Desertion is when an employee is absent from work or he fails to return to work after an authorised period.
He doesn't call or leave a message explaining his absence, or even if he's going to be returning to work.
This could potentially cause major headaches for you as an employer trying to ensure your business is running as smoothly as possible - with your employees attending work and communicating with you if they can't.
But should desertion arise as a possibility in your company, you need to keep these six warnings in mind BEFORE dealing with it:
1. Courts will only accept absence without permission as genuine desertion if you accept the employee's decision to terminate the contract. But if he comes back, you should give him a chance to explain his absence before dismissal.
An employee can't dismiss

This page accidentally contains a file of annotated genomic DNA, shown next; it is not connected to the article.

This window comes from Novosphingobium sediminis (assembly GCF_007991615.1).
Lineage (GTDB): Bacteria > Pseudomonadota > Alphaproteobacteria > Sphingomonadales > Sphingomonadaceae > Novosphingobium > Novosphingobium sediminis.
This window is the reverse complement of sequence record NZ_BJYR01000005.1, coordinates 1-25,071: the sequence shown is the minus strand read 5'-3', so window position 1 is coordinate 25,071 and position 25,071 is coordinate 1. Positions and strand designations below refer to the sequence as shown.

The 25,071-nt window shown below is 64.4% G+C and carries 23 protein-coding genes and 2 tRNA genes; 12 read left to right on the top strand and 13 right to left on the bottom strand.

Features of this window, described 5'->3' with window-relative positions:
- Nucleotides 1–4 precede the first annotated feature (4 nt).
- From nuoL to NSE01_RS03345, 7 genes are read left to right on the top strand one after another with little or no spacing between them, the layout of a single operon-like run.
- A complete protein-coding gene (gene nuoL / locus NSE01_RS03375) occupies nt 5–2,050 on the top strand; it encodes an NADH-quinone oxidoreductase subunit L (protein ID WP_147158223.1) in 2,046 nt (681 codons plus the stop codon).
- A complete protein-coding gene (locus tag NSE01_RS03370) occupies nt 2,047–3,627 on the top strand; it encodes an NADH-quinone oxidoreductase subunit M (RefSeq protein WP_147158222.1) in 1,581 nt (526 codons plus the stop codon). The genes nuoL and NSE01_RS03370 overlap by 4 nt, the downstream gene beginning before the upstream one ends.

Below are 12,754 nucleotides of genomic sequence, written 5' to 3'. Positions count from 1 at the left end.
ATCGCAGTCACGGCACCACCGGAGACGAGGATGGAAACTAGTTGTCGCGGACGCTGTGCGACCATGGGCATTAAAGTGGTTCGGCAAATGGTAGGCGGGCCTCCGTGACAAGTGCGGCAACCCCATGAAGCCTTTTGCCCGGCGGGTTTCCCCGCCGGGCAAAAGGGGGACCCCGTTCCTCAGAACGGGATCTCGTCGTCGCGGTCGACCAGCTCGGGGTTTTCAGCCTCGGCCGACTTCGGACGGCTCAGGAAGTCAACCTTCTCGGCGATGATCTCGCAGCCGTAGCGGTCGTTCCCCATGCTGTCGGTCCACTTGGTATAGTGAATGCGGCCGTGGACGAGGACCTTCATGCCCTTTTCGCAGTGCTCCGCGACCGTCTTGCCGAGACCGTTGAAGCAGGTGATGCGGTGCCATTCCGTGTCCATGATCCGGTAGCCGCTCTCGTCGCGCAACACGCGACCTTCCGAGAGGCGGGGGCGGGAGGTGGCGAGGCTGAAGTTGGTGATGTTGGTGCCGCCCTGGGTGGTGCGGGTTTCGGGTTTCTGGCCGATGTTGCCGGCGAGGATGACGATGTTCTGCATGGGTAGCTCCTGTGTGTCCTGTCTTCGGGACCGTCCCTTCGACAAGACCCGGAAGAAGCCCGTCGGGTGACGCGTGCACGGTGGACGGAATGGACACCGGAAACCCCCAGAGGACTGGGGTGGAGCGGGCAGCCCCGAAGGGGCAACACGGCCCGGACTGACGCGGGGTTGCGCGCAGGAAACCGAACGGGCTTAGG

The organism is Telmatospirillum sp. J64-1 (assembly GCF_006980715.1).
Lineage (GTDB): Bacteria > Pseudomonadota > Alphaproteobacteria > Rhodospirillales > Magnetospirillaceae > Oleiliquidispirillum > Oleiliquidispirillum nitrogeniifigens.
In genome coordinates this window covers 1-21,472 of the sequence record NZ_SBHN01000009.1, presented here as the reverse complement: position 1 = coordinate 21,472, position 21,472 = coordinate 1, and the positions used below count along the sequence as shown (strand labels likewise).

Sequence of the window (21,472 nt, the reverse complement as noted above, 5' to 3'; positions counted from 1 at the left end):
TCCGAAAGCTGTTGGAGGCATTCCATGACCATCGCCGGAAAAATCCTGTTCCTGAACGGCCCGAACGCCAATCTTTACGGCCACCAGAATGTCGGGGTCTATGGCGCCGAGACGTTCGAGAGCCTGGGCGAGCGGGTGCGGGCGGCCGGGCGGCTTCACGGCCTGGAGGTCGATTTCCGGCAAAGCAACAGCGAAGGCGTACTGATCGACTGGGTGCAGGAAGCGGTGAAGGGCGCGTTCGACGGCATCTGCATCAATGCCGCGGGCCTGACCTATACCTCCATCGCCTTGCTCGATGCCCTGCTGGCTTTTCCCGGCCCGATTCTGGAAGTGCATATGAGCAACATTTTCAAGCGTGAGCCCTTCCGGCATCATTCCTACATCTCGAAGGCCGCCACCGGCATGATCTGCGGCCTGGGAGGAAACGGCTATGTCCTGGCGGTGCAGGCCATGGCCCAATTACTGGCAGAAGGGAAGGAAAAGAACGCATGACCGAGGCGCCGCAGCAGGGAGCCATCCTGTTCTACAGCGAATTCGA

himself. Only you can, when accepting that the employee has deserted you and that you've decided to dismiss
him for doing so.
3. Even if an employee has deserted you and breached the contract, you MUST still give him a chance to state his case and give his story before dismissing him.
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4. You can't force a deserting employee to return to work.
5. Even if an employee has deserted you, you need to still make a genuine effort to get in contact with him.
6. If an employee has deserted you, you must send a letter to his physical address (that you have on record) stating he must return to work or face dismissal.
There are six warnings to keep in mind BEFORE dealing with desertion.
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